The inhomogeneous stations and change points in precipitation during 1961–2003 were detected and homogenized using (MASH) (Latif et al. 2020a) as discussed in Table 3. We noted a mixed response of upward and downward trends during the distinct months of summer (Jun–Sep) at different stations installed within the UIB. In June, Dir and Kohat exhibited positive significant precipitation during T1 as shown in Fig. 6 We found a significantly positive precipitation trend at Dir, Kakul, and Skardu during T2. During T3 Cherat, Chilas, Chitral, and Dir showed significantly positive precipitation while Bunji, Drosh, and Skardu exhibited significant negative precipitation trends. During T4, we noted significant upward precipitation at Astore, Bunji, Dir, Kakul, and Skardu while Cherat, Chitral, Drosh, and Gupis showed a significant negative trend in precipitation.

Table 3 Inhomogeneity in precipitation and change point during 1961–2013 tested by Multiple Analysis of Series (MASH)

In July, significant downward and upward trends in precipitation were found at an almost equal number of stations during T1 and T2 as shown in Fig. 7. Similar dominant significantly negative trends were observed during T3 and T4, except Saidu Sharif and Skardu which exhibited significant upward precipitation. We observed the similar pattern of precipitation trends in the temporal distribution of stations using ITST as shown in Fig. 11(a). In July, T3 and T4 revealed the highest number of stations exhibiting downward trends in precipitation.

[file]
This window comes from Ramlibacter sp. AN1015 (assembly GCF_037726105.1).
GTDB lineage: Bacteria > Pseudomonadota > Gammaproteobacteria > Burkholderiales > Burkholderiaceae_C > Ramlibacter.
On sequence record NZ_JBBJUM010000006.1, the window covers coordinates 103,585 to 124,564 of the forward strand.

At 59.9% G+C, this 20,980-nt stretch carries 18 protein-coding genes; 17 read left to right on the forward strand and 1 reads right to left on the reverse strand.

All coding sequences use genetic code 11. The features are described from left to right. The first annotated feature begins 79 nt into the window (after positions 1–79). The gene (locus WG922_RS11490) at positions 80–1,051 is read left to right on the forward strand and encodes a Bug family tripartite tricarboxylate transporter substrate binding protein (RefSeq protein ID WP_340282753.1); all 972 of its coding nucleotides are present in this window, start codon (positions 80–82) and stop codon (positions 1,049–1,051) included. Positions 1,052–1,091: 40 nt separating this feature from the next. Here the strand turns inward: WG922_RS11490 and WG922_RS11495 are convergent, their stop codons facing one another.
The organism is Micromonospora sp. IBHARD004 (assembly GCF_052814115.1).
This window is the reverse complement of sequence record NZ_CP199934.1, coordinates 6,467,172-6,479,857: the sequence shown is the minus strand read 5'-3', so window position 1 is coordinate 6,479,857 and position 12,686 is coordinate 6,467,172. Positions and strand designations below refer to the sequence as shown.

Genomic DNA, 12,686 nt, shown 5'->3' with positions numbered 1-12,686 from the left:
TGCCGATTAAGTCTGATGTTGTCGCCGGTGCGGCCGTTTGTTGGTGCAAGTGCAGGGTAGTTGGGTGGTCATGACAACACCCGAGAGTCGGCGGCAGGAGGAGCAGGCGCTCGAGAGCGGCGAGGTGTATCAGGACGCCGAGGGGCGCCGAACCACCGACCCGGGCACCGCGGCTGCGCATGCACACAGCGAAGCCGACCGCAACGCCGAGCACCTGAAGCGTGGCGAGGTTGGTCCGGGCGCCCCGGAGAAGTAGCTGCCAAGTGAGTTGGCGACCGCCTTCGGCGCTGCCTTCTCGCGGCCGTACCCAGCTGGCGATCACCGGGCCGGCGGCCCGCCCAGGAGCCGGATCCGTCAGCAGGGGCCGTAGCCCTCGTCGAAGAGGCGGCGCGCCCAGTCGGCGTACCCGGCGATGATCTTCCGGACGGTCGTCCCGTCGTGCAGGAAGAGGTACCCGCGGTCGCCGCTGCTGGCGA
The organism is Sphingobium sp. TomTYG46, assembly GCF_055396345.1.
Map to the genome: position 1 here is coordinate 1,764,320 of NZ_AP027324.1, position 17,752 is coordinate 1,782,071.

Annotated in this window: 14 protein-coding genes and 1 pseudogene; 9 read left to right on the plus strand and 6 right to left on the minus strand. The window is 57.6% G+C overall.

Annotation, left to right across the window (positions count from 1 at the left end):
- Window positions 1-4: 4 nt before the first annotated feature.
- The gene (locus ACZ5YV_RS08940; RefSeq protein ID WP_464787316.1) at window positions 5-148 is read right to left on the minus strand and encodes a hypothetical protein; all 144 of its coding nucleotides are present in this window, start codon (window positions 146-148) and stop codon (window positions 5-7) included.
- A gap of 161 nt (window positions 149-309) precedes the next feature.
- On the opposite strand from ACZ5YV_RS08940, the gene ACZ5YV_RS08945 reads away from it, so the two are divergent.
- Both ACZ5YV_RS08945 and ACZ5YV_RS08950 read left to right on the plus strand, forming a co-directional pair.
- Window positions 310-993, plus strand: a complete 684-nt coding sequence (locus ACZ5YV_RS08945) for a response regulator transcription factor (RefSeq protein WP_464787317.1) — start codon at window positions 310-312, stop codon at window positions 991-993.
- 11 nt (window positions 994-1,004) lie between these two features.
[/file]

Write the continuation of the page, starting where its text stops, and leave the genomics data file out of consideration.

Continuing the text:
Fig. 11
figure 11

Temporal distribution of trends of precipitation (a) and temperature (b) using (ITST) during (T1) 1961–2013, (T2) 1971–2013, (T3) 1981–2013, and (T4) 1991–2013

Interestingly, we observed dominating significantly upward precipitation trends in August during T1 and T2 as shown in Fig. 8. Only Dir, Drosh, Kakul, Astore, Chitral, Dir, Drosh, and Saidu Sharif showed significant downward trends. However, the effect of the significantly positive trend in precipitation reduced during T3 and T4, and only Dir and Kakul showed significant upward precipitation in T4.

September witnessed a significant upward precipitation trend during T1 at Astore, Bunji, Chitral, Gupis, and Saidu Sharif while Cherat, Dir, Drosh, and Kakul exhibited significant downward trends as shown in Fig. 9. During T2, Astore Bunji, Dir, Drosh, Gupis, and Kakul revealed significant upward precipitation. Dir, Kakul, and Saidu Sharif exhibited significant downward precipitation trends. During T4, Astore, Bunji, Gupis, Kakul, and Skardu revealed significant upward precipitation; only Dir and Saidu Sharif showed significant downward precipitation. Our result of upward trends of Astore precipitation during the last two decades endorses results observed by Minora et al. (2013), indicating an increased number of wet days in JAS during 1980–2009.